The effect of carbon dioxide enrichment on apparent stem respiration from Pinus taeda L. is confounded by high levels of soil carbon dioxide

David J.P. Moore, Miquel A. Gonzalez-Meler, Lina Taneva, Jeffrey S. Pippen, Hyun Seok Kim, Evan H. DeLucia

Research output: Contribution to journalArticle

32 Scopus citations


Respiration supports growth and maintenance processes and returns a substantial portion of the CO2 fixed by photosynthesis to the atmosphere each year. Investigating stem respiration using CO2 flux measurements is complicated by uncertainty surrounding the source of CO 2 diffusing from tree stems. Over 2 years we measured the stem efflux from 24 trees exposed to ambient or elevated CO2. The rate of stem CO2 efflux increased with annual tree diameter increment and the estimated uptake of dissolved CO2 from the soil. To determine the source of CO2 diffusing from tree stems, we used the fumigation gas at the Duke Forest Atmosphere Carbon Transfer and Storage-1 elevated-CO 2 experiment as a 13C tracer and measured the presence of soil CO2 in stem efflux on a subset of these trees. The isotopic composition of soil CO2 explained a considerable portion of the variation in the composition of CO2 in stem efflux. We also found that direct measurements of the isotopic composition of phloem-respired CO 2, unlike the CO2 found in stem efflux, was less variable and distinct from the isotopic composition of soil CO2. Tree growth rates and soil CO2 concentrations found at the site together explained 56% of the variance in stem CO2 efflux among trees. These results suggest that the uptake of CO2 dissolved in soil water and transported through the vascular system can potentially confound efforts to interpret stem efflux measurements in trees exposed to elevated CO2 and that previous studies may have overestimated the effects of elevated CO 2 on autotrophic respiration in tree stems.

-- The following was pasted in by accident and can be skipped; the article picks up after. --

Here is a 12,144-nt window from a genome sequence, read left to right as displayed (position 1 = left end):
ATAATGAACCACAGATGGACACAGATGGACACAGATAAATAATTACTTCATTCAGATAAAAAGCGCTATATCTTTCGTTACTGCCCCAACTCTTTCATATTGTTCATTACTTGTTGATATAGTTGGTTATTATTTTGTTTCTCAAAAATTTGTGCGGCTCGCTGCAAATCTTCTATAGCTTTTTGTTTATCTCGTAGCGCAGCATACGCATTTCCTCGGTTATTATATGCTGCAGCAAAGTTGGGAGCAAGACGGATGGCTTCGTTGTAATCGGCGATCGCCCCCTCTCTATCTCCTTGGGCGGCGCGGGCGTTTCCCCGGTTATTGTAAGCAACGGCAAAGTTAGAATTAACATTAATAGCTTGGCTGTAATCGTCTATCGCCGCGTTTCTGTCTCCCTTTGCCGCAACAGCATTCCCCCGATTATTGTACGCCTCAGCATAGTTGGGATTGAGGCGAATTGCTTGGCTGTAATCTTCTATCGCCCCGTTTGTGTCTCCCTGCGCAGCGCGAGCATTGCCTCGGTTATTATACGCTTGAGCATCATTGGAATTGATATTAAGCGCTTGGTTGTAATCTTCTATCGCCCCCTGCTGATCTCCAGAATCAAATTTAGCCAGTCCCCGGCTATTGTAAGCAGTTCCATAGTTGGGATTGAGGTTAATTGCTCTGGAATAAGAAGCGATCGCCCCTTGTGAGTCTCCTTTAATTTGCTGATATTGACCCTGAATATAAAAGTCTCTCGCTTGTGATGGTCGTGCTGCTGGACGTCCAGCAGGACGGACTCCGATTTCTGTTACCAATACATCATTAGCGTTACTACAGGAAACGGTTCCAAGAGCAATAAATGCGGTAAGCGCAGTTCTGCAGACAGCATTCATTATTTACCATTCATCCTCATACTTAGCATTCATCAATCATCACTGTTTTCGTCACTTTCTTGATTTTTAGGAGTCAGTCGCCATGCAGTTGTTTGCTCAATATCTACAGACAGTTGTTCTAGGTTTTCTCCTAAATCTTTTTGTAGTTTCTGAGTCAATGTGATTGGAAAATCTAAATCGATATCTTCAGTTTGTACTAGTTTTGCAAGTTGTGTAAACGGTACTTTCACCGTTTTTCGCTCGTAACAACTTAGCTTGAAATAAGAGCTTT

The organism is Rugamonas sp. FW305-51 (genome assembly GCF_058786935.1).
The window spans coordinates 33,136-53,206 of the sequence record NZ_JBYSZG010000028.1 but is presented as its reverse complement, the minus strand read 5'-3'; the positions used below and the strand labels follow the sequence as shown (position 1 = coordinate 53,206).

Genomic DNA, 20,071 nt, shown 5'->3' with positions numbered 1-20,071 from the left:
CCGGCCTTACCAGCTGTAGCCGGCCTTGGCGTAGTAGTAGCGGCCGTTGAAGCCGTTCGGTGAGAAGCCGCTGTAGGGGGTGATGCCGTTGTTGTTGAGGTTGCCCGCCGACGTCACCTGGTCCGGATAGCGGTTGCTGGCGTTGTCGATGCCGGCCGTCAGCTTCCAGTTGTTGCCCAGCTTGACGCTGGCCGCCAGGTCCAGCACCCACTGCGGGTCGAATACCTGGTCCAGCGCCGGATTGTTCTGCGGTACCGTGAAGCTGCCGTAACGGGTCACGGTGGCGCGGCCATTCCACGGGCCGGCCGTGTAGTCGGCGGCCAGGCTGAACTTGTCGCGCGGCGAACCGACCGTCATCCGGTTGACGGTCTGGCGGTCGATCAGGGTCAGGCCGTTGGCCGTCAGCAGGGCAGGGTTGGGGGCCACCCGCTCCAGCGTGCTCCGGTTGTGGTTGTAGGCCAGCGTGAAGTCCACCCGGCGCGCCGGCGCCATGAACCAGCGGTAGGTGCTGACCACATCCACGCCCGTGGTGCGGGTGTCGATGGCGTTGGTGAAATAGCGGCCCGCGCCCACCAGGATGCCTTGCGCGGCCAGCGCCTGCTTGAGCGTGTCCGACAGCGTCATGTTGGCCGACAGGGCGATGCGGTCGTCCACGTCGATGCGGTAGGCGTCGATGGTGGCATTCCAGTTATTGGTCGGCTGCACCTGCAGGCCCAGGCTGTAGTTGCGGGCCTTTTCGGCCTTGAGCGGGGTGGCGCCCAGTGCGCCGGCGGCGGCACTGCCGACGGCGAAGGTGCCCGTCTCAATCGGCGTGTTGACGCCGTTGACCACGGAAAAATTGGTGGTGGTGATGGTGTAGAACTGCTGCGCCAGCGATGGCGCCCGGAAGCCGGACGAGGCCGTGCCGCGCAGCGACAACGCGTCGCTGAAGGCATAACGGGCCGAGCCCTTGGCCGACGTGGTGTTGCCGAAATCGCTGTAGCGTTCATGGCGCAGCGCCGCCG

Original languageEnglish (US)
Pages (from-to)1-10
Number of pages10
Issue number1
StatePublished - Nov 1 2008



  • Carbon gain
  • Carbon isotope
  • Climate change
  • Forests
  • Woody respiration

ASJC Scopus subject areas

  • Ecology, Evolution, Behavior and Systematics

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